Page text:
Law firms are coming under increasing scrutiny for potentially lax security measures. Here are five easy-to-check security items, some physical, some electronic. These types of concerns will grow as the Internet of Things (IoT) grows.
- VOIOP Network Connections. Polycom, Cisco and other VoIP (Voice Over Internet) phones are connected to computer networks using Ethernet connectors. Unless there is a separate Ethernet switch and IP network (10.x.x.x vs. 192.168.x.x) for VOIP devices, firm visitors who are alone in a conference room or work room with VoIP phones could disconnect the phone and connect a laptop and be within the firm’s firewall. The visitor is now given a valid IP address by the firm’s DHCP server and is inside the firm’s firewall – free to browse or run applications.
- Leaking Images of Copied, Faxed or Printed Paper. Modern multifunction devices (MFDs) like combined faxes/printers/copiers can permit device managers to send digital copies of whatever is being faxed, printed, or copied to email addresses or storage locations defined in the device settings. The big item here is that lawyers can’t avoid electronic privacy concerns by dealing only with paper documents if digital devices are used to make copies of them. Look at a graphic monitor to identify sensitive images being sent to or through your MFDs.
- Keypad-Controlled Door Access. Law firms sometimes control physical access to individual conference rooms or litigation war rooms by using keypads where individuals seeking entry must enter a specified numeric sequence. However, whoever sets up the locks should also remove the factory default password. If you have the lock pictured below – try this: press 2 and 4 at the same time, release and then press 3. Did it open?
- WiFi Password. Handing out strong passwords for visitor to use in accessing a firm’s wifi network can be viewed as a nuisance so firms may use strings of characters that appear on most of the firm’s business, card, e.g., fax numbers. This is a basic security violation. What’s the password for your firm’s wifi? If it’s your firm’s fax number, change it today!
- Microphones used by Deposition Witnesses. Court reporters often use wireless microphones that broadcast the witnesses’ testimony. This permits the reporters to record the testimony but it can also permit others to eavesdrop on what can be extremely sensitive information. Lawyers should make sure that the microphones broadcast are encrypted, broadcast on Private (not Public frequency ranges) and that the reporter does not use the default username/passwords on the equipment used for the testimony. For less than $1,000 in easily obtainable gear, someone can sit in your parking lot and record your depositions.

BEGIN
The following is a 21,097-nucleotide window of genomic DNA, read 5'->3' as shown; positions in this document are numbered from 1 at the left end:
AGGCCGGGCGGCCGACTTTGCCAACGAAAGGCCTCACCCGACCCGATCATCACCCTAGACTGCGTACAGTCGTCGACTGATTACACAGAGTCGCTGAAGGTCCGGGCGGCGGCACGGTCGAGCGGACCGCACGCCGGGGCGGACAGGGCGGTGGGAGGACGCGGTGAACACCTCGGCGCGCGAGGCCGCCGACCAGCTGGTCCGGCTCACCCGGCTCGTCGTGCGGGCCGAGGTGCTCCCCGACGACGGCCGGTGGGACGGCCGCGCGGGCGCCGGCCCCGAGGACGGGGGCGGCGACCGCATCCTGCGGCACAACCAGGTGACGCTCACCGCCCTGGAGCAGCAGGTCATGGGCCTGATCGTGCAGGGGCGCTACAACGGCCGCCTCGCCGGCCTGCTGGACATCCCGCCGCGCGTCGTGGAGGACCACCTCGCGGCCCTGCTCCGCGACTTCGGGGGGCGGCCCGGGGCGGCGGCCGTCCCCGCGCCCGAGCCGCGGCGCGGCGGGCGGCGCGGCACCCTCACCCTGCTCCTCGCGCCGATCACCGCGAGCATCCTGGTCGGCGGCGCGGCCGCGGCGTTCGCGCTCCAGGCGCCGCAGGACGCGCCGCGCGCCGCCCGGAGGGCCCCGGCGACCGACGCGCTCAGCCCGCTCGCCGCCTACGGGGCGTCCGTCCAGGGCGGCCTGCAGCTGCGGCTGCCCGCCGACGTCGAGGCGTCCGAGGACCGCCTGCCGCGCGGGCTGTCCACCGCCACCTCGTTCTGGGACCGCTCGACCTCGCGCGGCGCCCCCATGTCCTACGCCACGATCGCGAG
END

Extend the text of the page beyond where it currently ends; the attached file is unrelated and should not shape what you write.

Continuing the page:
The above items are just samples of the types of issues that law firms should be examining. Considering the many potential downsides to data breaches (e.g., reputational injury, malpractice claims, and, depending on the breach, statutory or contractual liability for unauthorized access to credit or health information), law firms should take two steps immediately:
- Obtain data breach insurance. Damages for data breach can be staggering and coverage under existing insurance policies may be nonexistent or wholly inadequate. Consult your insurance agency or your local bar association.
- Hire an expert to perform penetration testing of your firm. Most law firms don’t have the expertise to perform rigorous testing of their physical and electronic security measures. It makes sense to periodically retain an expert to probe the firm’s security measures. These good faith efforts to secure client’s confidential data may not only lower the probability of being hacked but also lower the cost of insurance and help deal with disciplinary or ethics violations in the event confidential data is leaked or lost. Sharon Nelson of Sensei Enterprises has a great blog and a podcast dealing with many of these issues.
Another action that firms using Windows can take to start down the road to cybersecurity is to download and run Microsoft’s free Safety Scanner (https://www.microsoft.com/security/scanner/en-au/default.aspx). After it runs it provides a report on any viruses or spyware found and the adequacy of passwords used. Firms could also consider using CCleaner (or equivalent application) to check for viruses, malware/spyware, and help optimize computer performance (https://www.piriform.com/business).
For your free personal copy of my book, Guide to Managing Unstructured Content, go to http://beyondrecognition.net/download-john-martins-guide-to-managing-unstructured-content/